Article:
Starbucks pays £8.1m UK corporation tax | Starbucks
Starbucks paid almost as much corporation tax in 2015 as it did in its first 14 years in the UK after bowing to pressure to scrap its complex tax structures.
However, it has always faced criticism for a lack of transparency that makes it difficult to determine whether it pays a fair amount of tax on its frappuccinos and espressos.
The Seattle-based cafe recorded a pre-tax profit of £34.2m for the year to the end of September, up from £2m the year before.
The improvement came despite a drop in sales from £409m to £405m, as it offset lower revenue by cutting expenses and selling company-owned stores to franchisees.
He also paid £8.1million in corporation tax at a rate of 24%, higher than the UK corporation tax rate of 20% due to a one-time change in accounting practices.
The tax contribution for 2015 was only slightly lower than the £8.6million she paid in the 14 years since her UK debut in 1998, despite sales of £3billion that year. era.
Starbucks became the poster child for corporate tax avoidance in 2012 after details of its meager tax contribution came to light. He has been accused of using artificial corporate structures to shift profits from the UK to low-tax jurisdictions.
The fury prompted an agreement with HMRC to waive tax deductions and pay £20million in voluntary corporation tax over two years, including £11.2million last year.
Starbucks also shut down a UK company named Alki that was part of a labyrinthine network designed to cut taxes at its former European office.
Elements of its European tax structure were deemed illegal by the European Commission in October, and millions of euros in fines are expected to follow.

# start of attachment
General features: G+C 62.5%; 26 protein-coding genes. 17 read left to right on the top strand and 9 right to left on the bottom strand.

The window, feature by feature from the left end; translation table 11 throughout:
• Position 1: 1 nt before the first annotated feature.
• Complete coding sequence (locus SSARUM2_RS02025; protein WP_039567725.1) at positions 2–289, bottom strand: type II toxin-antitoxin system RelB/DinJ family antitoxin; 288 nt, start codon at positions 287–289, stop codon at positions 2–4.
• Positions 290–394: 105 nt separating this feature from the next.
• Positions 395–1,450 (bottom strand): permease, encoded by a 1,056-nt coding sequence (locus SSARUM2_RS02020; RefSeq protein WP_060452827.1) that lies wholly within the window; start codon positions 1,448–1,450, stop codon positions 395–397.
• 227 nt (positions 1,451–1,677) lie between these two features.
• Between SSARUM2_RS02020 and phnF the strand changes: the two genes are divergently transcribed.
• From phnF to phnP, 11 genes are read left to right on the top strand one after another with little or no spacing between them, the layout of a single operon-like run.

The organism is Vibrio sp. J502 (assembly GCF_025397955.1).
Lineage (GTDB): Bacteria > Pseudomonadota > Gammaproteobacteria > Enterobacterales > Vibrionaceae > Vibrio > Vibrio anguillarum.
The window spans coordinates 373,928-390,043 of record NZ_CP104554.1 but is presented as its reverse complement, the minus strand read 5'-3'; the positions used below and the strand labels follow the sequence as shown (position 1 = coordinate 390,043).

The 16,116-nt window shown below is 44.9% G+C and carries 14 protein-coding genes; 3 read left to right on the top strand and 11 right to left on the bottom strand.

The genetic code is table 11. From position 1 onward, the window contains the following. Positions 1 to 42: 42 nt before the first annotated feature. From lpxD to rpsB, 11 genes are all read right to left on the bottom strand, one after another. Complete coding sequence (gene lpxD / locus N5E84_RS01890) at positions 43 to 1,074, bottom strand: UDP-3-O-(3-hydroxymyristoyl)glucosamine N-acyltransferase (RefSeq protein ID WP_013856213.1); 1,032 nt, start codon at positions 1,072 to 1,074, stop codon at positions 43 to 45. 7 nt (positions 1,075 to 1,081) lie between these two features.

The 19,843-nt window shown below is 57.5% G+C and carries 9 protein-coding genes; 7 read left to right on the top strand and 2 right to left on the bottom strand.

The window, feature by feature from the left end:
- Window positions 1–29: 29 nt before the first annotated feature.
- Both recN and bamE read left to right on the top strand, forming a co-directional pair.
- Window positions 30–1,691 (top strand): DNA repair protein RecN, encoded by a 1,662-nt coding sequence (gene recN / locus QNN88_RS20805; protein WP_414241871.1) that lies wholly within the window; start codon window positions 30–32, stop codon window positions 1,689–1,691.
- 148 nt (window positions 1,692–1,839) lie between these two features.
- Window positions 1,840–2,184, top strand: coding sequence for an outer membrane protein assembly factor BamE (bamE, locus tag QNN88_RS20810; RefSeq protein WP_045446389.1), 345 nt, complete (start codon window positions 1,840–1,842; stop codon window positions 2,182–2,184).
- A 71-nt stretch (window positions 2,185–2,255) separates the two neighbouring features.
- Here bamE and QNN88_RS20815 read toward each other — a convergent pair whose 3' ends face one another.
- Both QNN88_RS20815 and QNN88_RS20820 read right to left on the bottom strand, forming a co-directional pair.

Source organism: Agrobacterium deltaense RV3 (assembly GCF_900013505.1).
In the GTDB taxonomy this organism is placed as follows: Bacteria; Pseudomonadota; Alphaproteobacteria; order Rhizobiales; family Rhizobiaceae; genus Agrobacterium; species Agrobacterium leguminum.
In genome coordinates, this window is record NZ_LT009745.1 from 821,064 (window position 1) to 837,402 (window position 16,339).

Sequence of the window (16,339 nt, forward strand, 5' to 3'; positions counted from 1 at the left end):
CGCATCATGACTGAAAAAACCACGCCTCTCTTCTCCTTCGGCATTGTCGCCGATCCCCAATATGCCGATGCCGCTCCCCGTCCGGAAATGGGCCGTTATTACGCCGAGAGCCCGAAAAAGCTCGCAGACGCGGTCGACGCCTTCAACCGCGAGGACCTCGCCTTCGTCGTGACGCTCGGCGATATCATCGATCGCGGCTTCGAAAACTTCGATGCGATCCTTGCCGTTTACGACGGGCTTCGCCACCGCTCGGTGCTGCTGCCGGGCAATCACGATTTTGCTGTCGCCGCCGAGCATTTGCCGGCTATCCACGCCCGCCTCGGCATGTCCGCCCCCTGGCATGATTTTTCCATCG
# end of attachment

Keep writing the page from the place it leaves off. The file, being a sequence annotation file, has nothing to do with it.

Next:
Tax accountant Richard Murphy said it was impossible to know whether Starbucks was still aggressively avoiding taxes until the accounts of its European parent company, Starbucks EMEA, were released.
“The company reports profit and appears to pay a fair rate of tax, but the fact is that we have no idea if the profits on which tax is paid are reported fairly.
“So we have no idea what royalties are paid to related companies, what use Starbucks still makes of tax havens, and whether, as a result, fair tax is paid on profits reported in the UK.
“If companies like Starbucks claim to pay a fair tax, they must realize that it is much more complicated than calculating a percentage tax rate. It’s showing that profit is right which is now the critical problem and Starbucks is far from doing it.
Murphy called on Starbucks to join the Fair Tax Mark program, of which he is a director, a watermark system for companies that pay their share to the Treasury.
The rise in the coffee company’s UK tax bill is partly the result of a strong year in which like-for-like sales rose 3.8%.
Starbucks said in-store technology, such as wireless charging Powermats and super-fast Wi-Fi, helped boost sales. It also cut costs by renegotiating leases, closing unprofitable stores, and selling others to franchisees. Administrative expenses were reduced, while benefiting from lower coffee prices, leading to an increase in its operating profit margin from 0.5% to 6.9%.
Starbucks opened four new company-owned stores, 29 franchise and 21 licensed stores, which it said created 800 new jobs.
The company plans to start offering its baristas the “National Living Wage” to staff from April 2016, including those under the age of 25. This should start at £7.20 an hour, less than the Living Wage Foundation’s latest recommendation of £8.25 (or £9.40 in London).
The group’s highest-paid director pocketed £282,842 during the year, including pension contributions.
- This article was modified on December 16